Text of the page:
Chapter 5: The Constitution

1. A National Government

The Articles of Confederation

After Congress voted for independence in 1776, it went about putting together a national government. At this time, each state acted like an independent country and refused to give up power. After years of debate, the states approved the Articles of Confederation in 1781.

The Articles proved to be ineffective. There was only a one-house congress with no president or national courts. It was so difficult to pass laws it seldom happened. The Congress could not collect taxes or pay debts and it required all states to agree to any changes in the Articles—an impossible task. The British referred to America as the Disunited States.

Shays’ Rebellion

After the war, Massachusetts passed property taxes to pay its government debts. The courts took land away from farmers who were too poor to pay the tax. Former captain in the Continental Army Daniel Shays led a rebellion to close down the courts. The national government failed to take action, so Massachusetts had to raise a militia to stop the rebellion.

Shays’ Rebellion made it clear that the United States was disintegrating. This led many leaders, including Alexander Hamilton and James Madison, to call for a meeting in Philadelphia to fix the Articles of Confederation. Thus, out of chaos began the march toward a new government and a new constitution.

2. The Convention

The Plans

In May 1787, representatives from twelve of the thirteen states (Rhode Island refused to attend) arrived in Philadelphia to fix the Articles. Immediately they decided to replace the Articles with a new government.

Delegates proposed two different plans of government. James Madison’s Virginia Plan had three branches or parts of government: a two-house congress, a president, and a supreme court. This plan favored states with large populations. The New Jersey Plan had a one-house congress only and each state got one vote. This plan favored states with small populations.


Most states favored the Virginia Plan. When the small states threatened to walk out, Roger Sherman presented the Great Compromise that saved the convention. Voting in one house of Congress, the House of Representatives, would be based on population. The larger states would control the House. Voting in the other house, the Senate, would be equal with each state getting two votes. The smaller states would control the Senate. Thus, both large and small states would have to work together in Congress to get things done.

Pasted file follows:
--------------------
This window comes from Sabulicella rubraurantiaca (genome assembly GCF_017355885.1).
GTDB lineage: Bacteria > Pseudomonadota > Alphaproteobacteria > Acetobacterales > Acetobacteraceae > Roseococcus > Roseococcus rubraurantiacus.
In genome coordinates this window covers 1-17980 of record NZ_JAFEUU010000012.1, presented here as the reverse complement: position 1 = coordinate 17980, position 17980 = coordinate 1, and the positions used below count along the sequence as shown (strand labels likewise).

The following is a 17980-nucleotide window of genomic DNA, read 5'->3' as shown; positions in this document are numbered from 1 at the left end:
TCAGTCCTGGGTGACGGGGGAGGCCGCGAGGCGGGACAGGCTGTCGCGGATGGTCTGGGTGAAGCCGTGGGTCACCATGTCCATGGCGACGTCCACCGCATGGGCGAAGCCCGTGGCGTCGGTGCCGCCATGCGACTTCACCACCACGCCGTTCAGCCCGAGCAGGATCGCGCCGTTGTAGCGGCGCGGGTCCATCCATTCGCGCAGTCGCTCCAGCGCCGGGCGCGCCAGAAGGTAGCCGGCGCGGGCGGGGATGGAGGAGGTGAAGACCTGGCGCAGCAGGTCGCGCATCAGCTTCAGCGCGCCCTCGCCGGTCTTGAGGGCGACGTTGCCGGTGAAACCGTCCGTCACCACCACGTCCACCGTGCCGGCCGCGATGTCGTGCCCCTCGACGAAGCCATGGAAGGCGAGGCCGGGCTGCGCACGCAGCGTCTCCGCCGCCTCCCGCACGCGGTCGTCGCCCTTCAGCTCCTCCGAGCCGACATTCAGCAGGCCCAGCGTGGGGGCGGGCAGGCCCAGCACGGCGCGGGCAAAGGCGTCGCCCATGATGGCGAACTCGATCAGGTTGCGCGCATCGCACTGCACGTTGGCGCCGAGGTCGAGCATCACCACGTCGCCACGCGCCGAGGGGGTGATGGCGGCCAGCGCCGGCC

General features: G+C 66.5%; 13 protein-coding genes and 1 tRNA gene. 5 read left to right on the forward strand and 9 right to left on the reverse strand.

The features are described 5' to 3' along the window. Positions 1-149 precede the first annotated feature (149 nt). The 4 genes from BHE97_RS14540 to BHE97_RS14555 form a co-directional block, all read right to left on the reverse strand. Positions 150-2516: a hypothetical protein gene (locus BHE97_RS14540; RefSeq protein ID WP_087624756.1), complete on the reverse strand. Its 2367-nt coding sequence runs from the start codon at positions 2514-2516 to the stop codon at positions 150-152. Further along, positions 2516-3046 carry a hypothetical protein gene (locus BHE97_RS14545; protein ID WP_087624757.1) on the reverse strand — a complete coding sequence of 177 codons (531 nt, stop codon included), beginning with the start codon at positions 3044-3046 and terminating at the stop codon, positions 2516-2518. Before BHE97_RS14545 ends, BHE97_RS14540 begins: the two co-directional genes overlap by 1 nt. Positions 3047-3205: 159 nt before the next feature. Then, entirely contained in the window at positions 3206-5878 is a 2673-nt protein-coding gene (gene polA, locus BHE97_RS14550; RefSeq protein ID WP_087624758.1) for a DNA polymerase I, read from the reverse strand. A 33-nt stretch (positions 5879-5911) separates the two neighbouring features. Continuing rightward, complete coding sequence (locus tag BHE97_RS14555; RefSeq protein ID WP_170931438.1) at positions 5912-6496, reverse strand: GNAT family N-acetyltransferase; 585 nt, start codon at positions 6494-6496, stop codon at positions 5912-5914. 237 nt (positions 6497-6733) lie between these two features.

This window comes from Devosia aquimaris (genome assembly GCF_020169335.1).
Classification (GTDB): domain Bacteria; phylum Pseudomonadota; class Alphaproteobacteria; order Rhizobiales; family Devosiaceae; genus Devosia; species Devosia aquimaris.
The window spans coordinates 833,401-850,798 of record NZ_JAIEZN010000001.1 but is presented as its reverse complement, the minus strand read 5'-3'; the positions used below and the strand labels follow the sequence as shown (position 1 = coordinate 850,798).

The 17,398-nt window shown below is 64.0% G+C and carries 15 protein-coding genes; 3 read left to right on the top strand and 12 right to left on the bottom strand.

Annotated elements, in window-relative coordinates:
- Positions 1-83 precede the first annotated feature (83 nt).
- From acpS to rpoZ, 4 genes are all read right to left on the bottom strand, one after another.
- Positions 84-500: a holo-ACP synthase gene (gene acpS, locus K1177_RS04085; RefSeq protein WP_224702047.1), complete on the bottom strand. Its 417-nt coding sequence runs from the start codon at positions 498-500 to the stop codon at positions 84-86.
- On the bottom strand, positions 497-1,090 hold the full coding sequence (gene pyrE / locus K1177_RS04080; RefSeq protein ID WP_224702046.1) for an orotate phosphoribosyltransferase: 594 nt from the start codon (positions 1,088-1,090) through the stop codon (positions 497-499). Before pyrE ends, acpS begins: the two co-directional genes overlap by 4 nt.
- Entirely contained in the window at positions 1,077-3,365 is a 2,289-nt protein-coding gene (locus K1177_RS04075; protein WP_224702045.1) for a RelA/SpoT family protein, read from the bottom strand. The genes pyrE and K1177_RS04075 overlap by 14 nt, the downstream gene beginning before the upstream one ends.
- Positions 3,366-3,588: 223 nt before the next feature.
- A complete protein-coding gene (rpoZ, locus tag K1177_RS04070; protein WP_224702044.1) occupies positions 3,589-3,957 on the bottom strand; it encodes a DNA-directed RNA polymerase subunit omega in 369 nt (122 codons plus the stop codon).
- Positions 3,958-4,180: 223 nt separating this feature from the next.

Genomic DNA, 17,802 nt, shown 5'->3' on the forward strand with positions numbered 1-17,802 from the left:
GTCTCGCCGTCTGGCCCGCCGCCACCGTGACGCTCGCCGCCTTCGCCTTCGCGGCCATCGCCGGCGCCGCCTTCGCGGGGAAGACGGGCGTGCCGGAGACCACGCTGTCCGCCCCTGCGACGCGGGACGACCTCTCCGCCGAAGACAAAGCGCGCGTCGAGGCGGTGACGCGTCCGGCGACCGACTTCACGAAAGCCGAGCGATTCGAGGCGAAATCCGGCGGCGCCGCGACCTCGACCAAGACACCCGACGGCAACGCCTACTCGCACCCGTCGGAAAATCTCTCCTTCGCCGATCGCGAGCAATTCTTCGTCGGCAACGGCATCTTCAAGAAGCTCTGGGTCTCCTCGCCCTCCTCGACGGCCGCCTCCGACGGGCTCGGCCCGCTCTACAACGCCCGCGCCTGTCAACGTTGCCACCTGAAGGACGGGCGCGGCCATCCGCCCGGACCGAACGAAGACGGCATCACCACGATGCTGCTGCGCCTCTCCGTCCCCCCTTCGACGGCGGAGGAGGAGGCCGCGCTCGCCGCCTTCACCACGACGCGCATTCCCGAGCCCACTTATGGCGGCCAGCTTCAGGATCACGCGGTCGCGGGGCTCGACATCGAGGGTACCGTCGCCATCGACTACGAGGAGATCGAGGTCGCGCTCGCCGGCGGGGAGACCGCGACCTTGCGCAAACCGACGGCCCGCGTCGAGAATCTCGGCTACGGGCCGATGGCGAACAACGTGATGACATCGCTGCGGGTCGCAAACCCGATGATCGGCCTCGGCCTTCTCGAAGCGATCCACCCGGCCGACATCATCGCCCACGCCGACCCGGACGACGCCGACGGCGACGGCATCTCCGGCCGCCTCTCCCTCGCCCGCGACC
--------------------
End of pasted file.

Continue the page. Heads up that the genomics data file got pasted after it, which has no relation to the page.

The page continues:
Then, the convention threatened to fall apart again over slavery. The South wanted the enslaved people in their states counted in their population so they could get more representatives in the House. The North had outlawed slavery and said that the enslaved should not be counted in the population. After bitter arguments, both sides agreed to the Three-fifths Compromise. Five enslaved Africans would count as three white people when counting the population to determine the number of representatives in the House.

3. Ratification

Opposing Viewpoints

By the end of the summer of 1787, the delegates in Philadelphia had finished writing the Constitution. To make it official, nine of the thirteen states had to approve it. Immediately, two opposing sides appeared: the Federalists and the Antifederalists.

The Federalists supported the Constitution. James Madison, John Jay, and Alexander Hamilton wrote several essays called the Federalist Papers to support the Constitution. They argued that the proposed government was strong enough to protect the natural rights of the people but checks and balances on power would prevent the government from taking away the rights of the people.

The Antifederalists feared the new government. They believed the president would become a king, that Congress would overtax the states, and the Supreme Court would take power away from the state courts. They also complained there was no bill of rights guaranteeing the liberty of the people.

With a promise that a bill of rights would be added at a later date, the states approved the Constitution on June 21, 1788. The second American government, the one we have today, became official.